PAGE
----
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Publication numberUS3452762 A
Publication typeGrant
Publication dateJul 1, 1969
Filing dateJun 24, 1966
Priority dateJun 28, 1965
Also published asDE1604168A1, DE1604168B2, DE1604168C3
Publication numberUS 3452762 A, US 3452762A, US-A-3452762, US3452762 A, US3452762A
InventorsFahre Olav
Original AssigneeFahre Olav
Export CitationBiBTeX, EndNote, RefMan
External Links: USPTO, USPTO Assignment, Espacenet
Automatic regulating valve for ventilation plants
US 3452762 A
Abstract  available in
Previous page
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Claims  available in
Description  (OCR text may contain errors)

O. FAHRE Jul 1, 1 969 AUTOMATIC REGULATING VALVE FOR VENTILATION PLANTS Filed June 24; 1966 Sheet FIG] United States Patent 5 1 Int. Cl. G05d 7/ 01; F16k 21/00 U.S. Cl. 137-499 7 Claims ABSTRACT OF THE DISCLOSURE A valve for automatically regulating the flow of air through a conduit to obtain a substantially constant flow per time unit at varying pressures. A housing has a horizontal shaft mounted therein. A butterfly-type valve flap is mounted for turning movement on the shaft. A wing member is fixed to one part of the flap extending therefrom in direction of the air flow. The wing member forms with the plane of the flap an angle so selected that the wing member reaches a position of substantial parallelism with the longitudinal axis of the housing when the flap turns in a sense closing the valve passage but before the flap reaches its closing position.

This invention relates to an automatic regulating valve for ventilation plants or the like, in which from a common supply conduit there are branched olT pipes leading to the single rooms to be ventilated, in each of which branch pipes it is provided an automatic regulating valve for supply of a substantially constant air flow per time unit, independent of within which limits the pressure in the air supply conduit is varying. Said pressure may vary considerably when the pipes to the single rooms are more or less closed, in which case the pressure may vary from for instance 30 to 60 millimeter water pile.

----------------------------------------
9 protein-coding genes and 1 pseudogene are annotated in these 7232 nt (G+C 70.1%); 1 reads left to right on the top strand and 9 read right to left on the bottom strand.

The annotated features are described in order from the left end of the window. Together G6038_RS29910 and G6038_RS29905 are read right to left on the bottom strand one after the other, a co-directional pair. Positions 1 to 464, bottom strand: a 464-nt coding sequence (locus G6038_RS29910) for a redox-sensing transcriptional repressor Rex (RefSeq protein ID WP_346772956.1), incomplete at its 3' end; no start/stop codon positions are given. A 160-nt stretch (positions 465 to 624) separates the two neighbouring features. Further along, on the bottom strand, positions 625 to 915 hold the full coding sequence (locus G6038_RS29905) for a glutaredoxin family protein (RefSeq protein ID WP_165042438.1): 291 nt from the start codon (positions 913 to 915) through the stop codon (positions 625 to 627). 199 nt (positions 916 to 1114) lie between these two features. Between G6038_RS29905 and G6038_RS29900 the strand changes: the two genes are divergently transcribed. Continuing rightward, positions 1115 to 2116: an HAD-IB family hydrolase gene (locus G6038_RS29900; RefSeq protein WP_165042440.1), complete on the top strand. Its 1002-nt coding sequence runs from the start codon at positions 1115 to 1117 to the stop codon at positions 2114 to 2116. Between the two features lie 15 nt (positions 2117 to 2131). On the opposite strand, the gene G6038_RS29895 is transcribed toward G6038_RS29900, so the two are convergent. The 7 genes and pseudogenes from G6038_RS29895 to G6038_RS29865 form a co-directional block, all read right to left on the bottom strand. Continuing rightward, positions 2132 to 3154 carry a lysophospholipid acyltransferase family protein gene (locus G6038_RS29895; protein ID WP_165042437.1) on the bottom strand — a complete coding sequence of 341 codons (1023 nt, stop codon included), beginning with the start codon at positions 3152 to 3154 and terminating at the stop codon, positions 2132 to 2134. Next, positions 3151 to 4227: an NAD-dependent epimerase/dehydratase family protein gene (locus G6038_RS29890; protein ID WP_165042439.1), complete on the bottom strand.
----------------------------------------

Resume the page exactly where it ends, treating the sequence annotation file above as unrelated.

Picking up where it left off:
Several types of regulating valves for this purpose are previously known, which are provided with membranes or the like of rubber which, when the ventilation air is heated during the cold season, often give off a remarkable smell of rubber. In addition hereto the heated air reduces the lifetime of a membrane.

The object of the invention is to obtain an automatic regulating valve for this purpose, which is very simple and reliable and has practically unlimited lifetime.

More accurately, the automatic regulating valve according to the invention is of the kind arranged for passing a substantially constant flow of air per time unit at varying pressure in the air supply conduit, and which comprises a regulating flap turnably arranged about a horizontal shaft in the valve housing, as well as control means co-operating with said flap. According to the invention the control means consists of a wing, which is fixed to and reaches from the upper part of the flap in the direction of the air flow, which wing forms an acute angle with the plane of the flap of such magnitude that during the turning movement of the flap said wing is turned up into a position which is substantially parallel with the longitudinal axis of the valve housing before the flap is closed.

When an air flow is conducted through a valve housing, said flow will pass over and partly under the partly open flap and influence upon the wing, so that same is lifted and thereby turns the flap for gradually throttling the air flow when said wing is lifted more and more approaching the horizontal position. The degree of lifting of the wing and, consequently, throttling of the air flow is dependent of the outgoing air flow, and when the length, width and weight of the wing and its angle with the plane of the flap are properly chosen, there may be 3,452,762 Patented July 1, 1969 obtained a practically constant air flow at the output side of the valve, independent of considerable pressure variation at the input side. Tests made have shown that with a valve designated for 200 m. air per hour the quantity of air at the output sidedid only vary about 2% at pressure variations in the air supply conduit of between 25 and 65 mm. water pile.

In order to damp the oscillations of the flap, the shaft of same may be connected with a pneumatic oscillation damper arranged externally of the valve housing.

The invention is to be described with reference to the drawings, in which:

FIG. 1 shows the valve in longitudinal section,

FIG. 2 the valve seen against the output end,

FIGS. 3 and 4 two embodiments of the wing form, and